Are you interpreting the world and your experiences in a positive or a negative way? Our brains tend to go for the negative option as it is closely linked to survival. However, we can learn to perceive events differently. You are never going to see reality in its’ purest form, but by practising self-awareness you can learn to see a colourful spectrum of perspectives!
As a child, I was extremely shy at school… Rather than loving the playground, I perceived it as an uncomfortable space where I could be attacked at anytime. In my mind my peers weren’t new friends to play and have fun with, they were bullies. Or not even that… I was just convinced that they wouldn’t like me or that they would reject me! How was I so sure? ZERO Evidence, my brain had made that convincing story up in order to protect me, as it was scared of the unknown!
Fortunately, years later my shyness slowly receded… and I started perceiving the school environment as a friendlier and more familiar place. However, that wasn’t the end of my story. I became an extrovert; easygoing and open, BUT my mindset was still telling me otherwise, especially while meeting strangers.
Before opening my mouth to start conversation with a stranger I would worry about what they thought of me, and it often it wasn’t positive. My brain continued to create stories based on my insecurities. For example, maybe I would assume and convince myself that a stranger thought my clothes were not cool enough. However, far from being the stranger’s opinion, that was only my chimp’s inner critic demanding me to get ‘cooler clothes’ in order to impress people and avoid rejection. That past story, that past fear was interfering in my present. How? Obviously, if I was convinced that the stranger was mentally attacking me, I would not approach them in the same way than if I had thought ‘That person has such a friendly face, we will get along great!’ (If you want to learn more about the Chimp you can read: ‘Do You Really Know Your Chimp? Your Inner Critic Lives Within You But It is not You’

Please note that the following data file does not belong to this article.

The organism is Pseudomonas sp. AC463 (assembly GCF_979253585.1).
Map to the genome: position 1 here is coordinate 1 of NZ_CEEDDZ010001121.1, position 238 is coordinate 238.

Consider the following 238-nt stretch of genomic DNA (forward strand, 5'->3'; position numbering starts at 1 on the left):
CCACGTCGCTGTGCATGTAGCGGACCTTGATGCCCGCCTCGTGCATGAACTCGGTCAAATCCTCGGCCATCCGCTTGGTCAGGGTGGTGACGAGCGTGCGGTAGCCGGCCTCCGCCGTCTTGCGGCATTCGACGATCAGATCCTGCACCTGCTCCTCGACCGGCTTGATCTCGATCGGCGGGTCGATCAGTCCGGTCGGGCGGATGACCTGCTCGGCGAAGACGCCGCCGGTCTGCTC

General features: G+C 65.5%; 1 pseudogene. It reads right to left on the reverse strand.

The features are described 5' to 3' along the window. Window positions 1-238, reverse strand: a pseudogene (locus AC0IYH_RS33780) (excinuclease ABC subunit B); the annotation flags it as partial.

This mindset often led me to take people’s actions personally. If someone forgot to answer a message or failed to meet one of my expectations, I thought it was because they didn’t like me. In other words, I was still perceiving most people and environments as hostile! However, the whole game changed when someone asked me a key question:
How do you think strangers see you?
This simple question was a turning point because made me aware of the pattern I was in, and enabled me to start questioning my mindset!
The first time I tried to answer, my response was so negative, but the more I thought about it, the more ‘hypothetical’ answers I was able to generate, many of which were not so negative. I will never be able to guess what people think of me but I have slowly adopted a more positive mindset. Now, I show up unapologetically, I don’t take things personally, and I no longer labelling the world as an enemy.
Do you think life happens for you or against you?
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Love and Satisfaction,